Except in the far reaches of the British Isles, snow is not a common sight in winter and *if it lasts more than two weeks it’s cause for comment by national media. When snow is forecast a kind of war-time comradeship emerges and a siege mentality sets in as people flock to the shops to stock up on essentials. Everyone gets very excited when it falls and settles. Everything grinds to a halt – schools are closed, electricity supplies are cut, public transport is reduced or abandoned altogether and there are hourly warnings on radio and television not to go out ‘unless your journey is really necessary.’
This is on Wildmoor Heath. There are many gates separating different areas. Cattle graze in some paddocks. On Sunday we reached a gate with a notice informing us that cattle were grazing in the paddock and dogs should be kept on leads. Barry asked a woman coming through the gate if there were any cattle in there. 'No,' she replied, 'I haven't seen any cattle up here for years.' We went confidently through and lo and behold there were several Charolais cows contentedly munching whatever cows munch. We're quite sure our informant wasn't blind! The dogs were well behaved and took no notice of the cows.
Intrepid reporters are sent to the four corners of the country – at least those that are experiencing the unusual phenomenon. They stand on windswept bridges or in the middle of roads telling their open-mouthed public how extraordinary, almost unprecedented, is the sight before them. Yes, travelling is really difficult when snow falls – could it be anything to do with the hordes of cameramen and journalists clogging up the roads telling the nation how it’s advisable to remain indoors?
Usually, pedestrians are only seen on the streets when taking their children to and from school and often simply from their cars to the school gates but when snow appears the normally deserted roads are filled with parents pulling children on sledges and families building snowmen and igloos. We even see people on skis! It’s funny how they cannot travel to work or school but can still summon the courage and strength to go out and play in the snow.
The unusual influx of people onto the streets is always rather worrying because some drivers, whose journeys are really necessary, are still attempting to navigate their cautious way across unfamiliar terrain. Being unversed in car handling in adverse conditions they are inclined to skid and slide and swerve unnervingly close to small people engaged in snowy pursuits. Sometimes young hotheads take the opportunity to practise handbrake turns along residential streets. Should such morons ever be allowed on the public highway, regardless of weather conditions?
Three years ago when we had a heavy fall of snow our ‘dog car’ got stuck (yes, our journey was really necessary – large dogs unexercised for any length of time are more perilous to health even than thick snow) and walking on frozen snow, even with pacer poles, was difficult so we decided that in future we would be fully prepared. Accordingly, Barry bought a snow shovel, snow socks for the car and chains for our walking boots. Naturally, the next two winters brought very little snow and absolutely no occasion to use our special equipment.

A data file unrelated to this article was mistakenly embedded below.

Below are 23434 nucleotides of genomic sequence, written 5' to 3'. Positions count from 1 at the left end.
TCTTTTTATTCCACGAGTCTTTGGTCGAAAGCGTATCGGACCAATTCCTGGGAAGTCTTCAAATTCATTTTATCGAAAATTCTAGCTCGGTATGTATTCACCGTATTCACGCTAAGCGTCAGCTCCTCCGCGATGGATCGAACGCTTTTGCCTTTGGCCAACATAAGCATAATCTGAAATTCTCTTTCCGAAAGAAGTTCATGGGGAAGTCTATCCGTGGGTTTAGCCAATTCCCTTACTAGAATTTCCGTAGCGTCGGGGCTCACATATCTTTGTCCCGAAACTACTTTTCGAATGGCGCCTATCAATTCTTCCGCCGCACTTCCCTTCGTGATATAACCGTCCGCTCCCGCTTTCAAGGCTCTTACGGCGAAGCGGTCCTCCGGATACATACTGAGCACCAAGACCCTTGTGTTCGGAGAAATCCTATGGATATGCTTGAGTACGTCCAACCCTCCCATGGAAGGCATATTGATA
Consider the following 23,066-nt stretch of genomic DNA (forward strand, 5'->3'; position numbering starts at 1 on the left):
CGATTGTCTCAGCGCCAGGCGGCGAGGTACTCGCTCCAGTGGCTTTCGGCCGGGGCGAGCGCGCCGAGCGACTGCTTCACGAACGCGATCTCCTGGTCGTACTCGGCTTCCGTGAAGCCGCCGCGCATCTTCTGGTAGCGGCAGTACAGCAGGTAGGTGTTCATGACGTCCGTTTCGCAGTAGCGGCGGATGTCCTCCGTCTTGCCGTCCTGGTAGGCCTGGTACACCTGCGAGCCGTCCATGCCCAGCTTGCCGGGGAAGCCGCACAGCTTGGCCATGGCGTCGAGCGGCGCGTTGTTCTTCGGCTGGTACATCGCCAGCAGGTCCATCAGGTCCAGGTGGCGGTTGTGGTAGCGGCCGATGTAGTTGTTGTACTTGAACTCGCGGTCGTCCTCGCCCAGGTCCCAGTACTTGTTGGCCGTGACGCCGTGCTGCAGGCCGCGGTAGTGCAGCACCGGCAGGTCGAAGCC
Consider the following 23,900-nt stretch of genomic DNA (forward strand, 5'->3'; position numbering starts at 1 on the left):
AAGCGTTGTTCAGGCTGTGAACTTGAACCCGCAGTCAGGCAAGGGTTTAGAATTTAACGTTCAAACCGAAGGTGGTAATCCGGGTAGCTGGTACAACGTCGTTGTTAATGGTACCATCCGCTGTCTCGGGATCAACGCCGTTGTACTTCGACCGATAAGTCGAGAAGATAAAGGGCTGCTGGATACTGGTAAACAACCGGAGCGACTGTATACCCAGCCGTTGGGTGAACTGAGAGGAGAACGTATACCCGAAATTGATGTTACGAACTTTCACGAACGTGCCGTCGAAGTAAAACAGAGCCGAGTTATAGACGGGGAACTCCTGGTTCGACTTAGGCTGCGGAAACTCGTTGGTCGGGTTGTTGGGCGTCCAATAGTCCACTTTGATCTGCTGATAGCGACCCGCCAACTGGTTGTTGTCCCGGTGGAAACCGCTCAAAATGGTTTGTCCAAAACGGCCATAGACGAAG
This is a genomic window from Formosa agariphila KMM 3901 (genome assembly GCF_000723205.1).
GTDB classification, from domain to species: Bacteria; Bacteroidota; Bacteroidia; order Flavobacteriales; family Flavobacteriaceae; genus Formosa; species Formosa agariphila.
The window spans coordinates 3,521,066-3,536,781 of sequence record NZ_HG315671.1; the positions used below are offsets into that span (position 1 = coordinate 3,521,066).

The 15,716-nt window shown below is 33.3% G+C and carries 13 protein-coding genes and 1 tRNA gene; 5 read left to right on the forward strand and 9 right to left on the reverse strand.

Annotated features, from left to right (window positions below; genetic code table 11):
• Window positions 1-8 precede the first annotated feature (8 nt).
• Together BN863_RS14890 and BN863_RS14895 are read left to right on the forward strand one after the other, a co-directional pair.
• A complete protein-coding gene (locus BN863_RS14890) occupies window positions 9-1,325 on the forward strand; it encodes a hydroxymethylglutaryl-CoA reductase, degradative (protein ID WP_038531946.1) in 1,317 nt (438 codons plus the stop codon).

This year, when around 5”/12½ cms of snow fell on Saturday, the time was ripe to try out our winter paraphernalia. The snow shovel was put to good use and the drive has remained snow-free and safe to walk on (though more snow is forecast overnight – indeed has just started falling!)
The most revelatory things were the Yaktrax. They were difficult to attach to our boots but they make walking so much easier and safer. They are not good indoors on bare wooden floors – in fact, they’re probably quite hazardous unless you fancy practising ice-skating. The only things we haven’t yet tried are the snow socks. Maybe they will come in handy in another three years J (I may live to regret that flippant remark!)
Although I mock and despair over the parlous state of our transport system and the way we just cannot cope with a relatively small amount of snow, I do like to see that fresh, bright white, the most humble objects transformed into things of unutterable beauty, the trees supporting their crystalline burdens in a clear blue sky. I love the smell of the air, the feeling as it slices into my lungs, the crunch of the snow beneath my feet, the sight of my dogs frolicking in delirious delight. I relish looking out from my warm sitting room to an alien landscape and seeing the birds - and a hungry squirrel - feasting on fat cakes and peanuts and seeds. For me, snow is a rare delight and I embrace it – so long as my journey isn’t really necessary – apart from for the dogs, that is.
*Thank you to all who pointed out my error. What I intended to say and should have made clear is that snow that lasts more than two weeks takes on the significance of an historical event, causing excited reporters and presenters to delve into the record books to identify whether *this* snowfall has exceeded all others in terms of depth and disruption. Already, we are told that serious floods will follow the thaw - the most serious ever? We shall see. I do sympathise with those most severely affected. It's no cause for levity, I know.